These sunny days coincide with the final few days of the show at Allied Arts of Whatcom County. I’m just a wee bit late in making this blog post, but I’ve been very busy getting books ready for the official signing  of the soft cover edition of The Moon’s Answer, a poem by Lana Ayers, which will happen at the end of this month. All one hundred of the soft covers are completed. I’m still working on the hard covers.


The Moon’s Answer soft cover edition, standing on a small pile of handmade papers. 

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But there are three other handmade books of mine to view at Allied Arts. Plus, the beautiful artwork of my good friend Nancy Canyon, and two other excellent artists. I really enjoyed this show titled “Nature,” and hope you have time, too, before it comes down next Monday.

The first is a small casebound hard cover, called Journal of small things.


Journal of small things is a case-bound book with a place to put small things in a little pocket in the back of the book. 

The title is embossed with silver onto a mat, which was glued onto a piece of marbled paper. The book is covered in paper made using seaweed from the Pacific Ocean—There’s nothing like the Pacific to make you understand smallness. Well, maybe the universe.

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But the book contains handmade paper, and along its spine rough beads dangle from knotted cords. The pocket in the back is ample enough to contain several tiny things one might find while wandering along a beach.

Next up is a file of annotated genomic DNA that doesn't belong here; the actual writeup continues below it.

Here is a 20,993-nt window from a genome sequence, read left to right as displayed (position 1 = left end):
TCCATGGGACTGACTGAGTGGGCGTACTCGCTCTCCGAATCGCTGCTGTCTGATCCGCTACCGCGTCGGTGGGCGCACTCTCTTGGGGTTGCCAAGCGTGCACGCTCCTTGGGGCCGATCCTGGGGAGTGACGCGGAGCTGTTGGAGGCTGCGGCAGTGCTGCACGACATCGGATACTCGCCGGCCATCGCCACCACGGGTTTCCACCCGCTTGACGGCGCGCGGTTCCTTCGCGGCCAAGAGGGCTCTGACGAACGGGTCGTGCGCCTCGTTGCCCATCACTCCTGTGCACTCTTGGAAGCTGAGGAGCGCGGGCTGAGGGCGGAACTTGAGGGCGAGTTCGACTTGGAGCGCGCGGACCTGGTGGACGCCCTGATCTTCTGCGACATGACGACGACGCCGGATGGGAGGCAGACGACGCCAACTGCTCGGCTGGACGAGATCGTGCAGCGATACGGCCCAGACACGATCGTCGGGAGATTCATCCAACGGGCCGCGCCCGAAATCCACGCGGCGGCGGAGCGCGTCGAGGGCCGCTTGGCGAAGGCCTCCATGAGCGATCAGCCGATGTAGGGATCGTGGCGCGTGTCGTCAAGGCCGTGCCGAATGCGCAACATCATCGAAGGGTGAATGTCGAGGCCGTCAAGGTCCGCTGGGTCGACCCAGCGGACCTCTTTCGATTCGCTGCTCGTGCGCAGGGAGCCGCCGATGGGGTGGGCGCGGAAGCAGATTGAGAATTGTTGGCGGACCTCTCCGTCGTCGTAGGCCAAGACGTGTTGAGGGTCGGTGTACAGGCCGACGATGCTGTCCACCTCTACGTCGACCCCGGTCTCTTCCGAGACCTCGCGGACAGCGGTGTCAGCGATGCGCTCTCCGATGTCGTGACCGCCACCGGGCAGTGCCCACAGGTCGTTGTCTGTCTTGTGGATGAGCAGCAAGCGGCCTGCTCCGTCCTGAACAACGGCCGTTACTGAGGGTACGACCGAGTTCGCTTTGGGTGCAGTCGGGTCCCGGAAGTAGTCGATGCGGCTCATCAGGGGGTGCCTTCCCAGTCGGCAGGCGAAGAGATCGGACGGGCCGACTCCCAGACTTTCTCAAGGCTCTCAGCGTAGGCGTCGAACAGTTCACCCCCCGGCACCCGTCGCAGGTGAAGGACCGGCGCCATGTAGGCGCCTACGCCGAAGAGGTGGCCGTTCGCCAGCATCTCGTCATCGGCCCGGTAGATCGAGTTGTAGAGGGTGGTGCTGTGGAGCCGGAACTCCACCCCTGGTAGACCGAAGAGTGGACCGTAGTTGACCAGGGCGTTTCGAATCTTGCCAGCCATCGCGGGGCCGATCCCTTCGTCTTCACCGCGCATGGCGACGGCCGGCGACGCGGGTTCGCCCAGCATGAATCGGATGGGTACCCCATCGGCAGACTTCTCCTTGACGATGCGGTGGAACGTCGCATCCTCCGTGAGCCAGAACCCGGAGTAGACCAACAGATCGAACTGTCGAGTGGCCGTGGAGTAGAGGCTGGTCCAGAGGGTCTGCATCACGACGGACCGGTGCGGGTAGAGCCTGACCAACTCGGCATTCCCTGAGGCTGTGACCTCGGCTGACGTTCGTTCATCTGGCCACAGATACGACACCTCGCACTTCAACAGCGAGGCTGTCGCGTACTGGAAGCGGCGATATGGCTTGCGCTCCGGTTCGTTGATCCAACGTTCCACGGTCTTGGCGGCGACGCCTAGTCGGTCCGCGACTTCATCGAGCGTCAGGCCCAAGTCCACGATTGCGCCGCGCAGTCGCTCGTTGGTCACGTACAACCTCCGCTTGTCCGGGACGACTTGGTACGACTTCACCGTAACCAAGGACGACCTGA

Another book that is on display in the gallery is titled Shadows We Leave Behind. It is a truncated tale told in sporadic language by the dogwood petals and their impressions from the young, single tree that grows outside the window of the frame shop here.

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The cover is embossed with a double title, one with and one without a silver lining. A word or two are hand-printed on every page of petals. Each page contains one to three petals, and their embossed “shadows.” The book is bound with a version of the Japanese stab binding. This is the first paper I made that was dyed with Indian plums, which, as you know, is one of the very first flowers to bloom in spring. Poets here have written almost as many Indian plum poems as heron poems. [Joke! But nearly true as well.] It’s a wonderful plant.

There’s also another book on display, but I’m running out of time, and want to post this as soon as I can. I may update this later, if I can. But the other book is titled Journal of the Future and Back, with the rich brown of late blackberries in the dye for the pond algae on the cover.

I’ll make another posting of the process used for making the editions of the handmade books for The Moon’s Answer in the near future, hopefully. It’s been quite the process, and a lot of fun. Meanwhile, I continue to gain experience in paper-making, bookmaking, natural dying, printing, drawing, and much, much more.

—Anita K. Boyle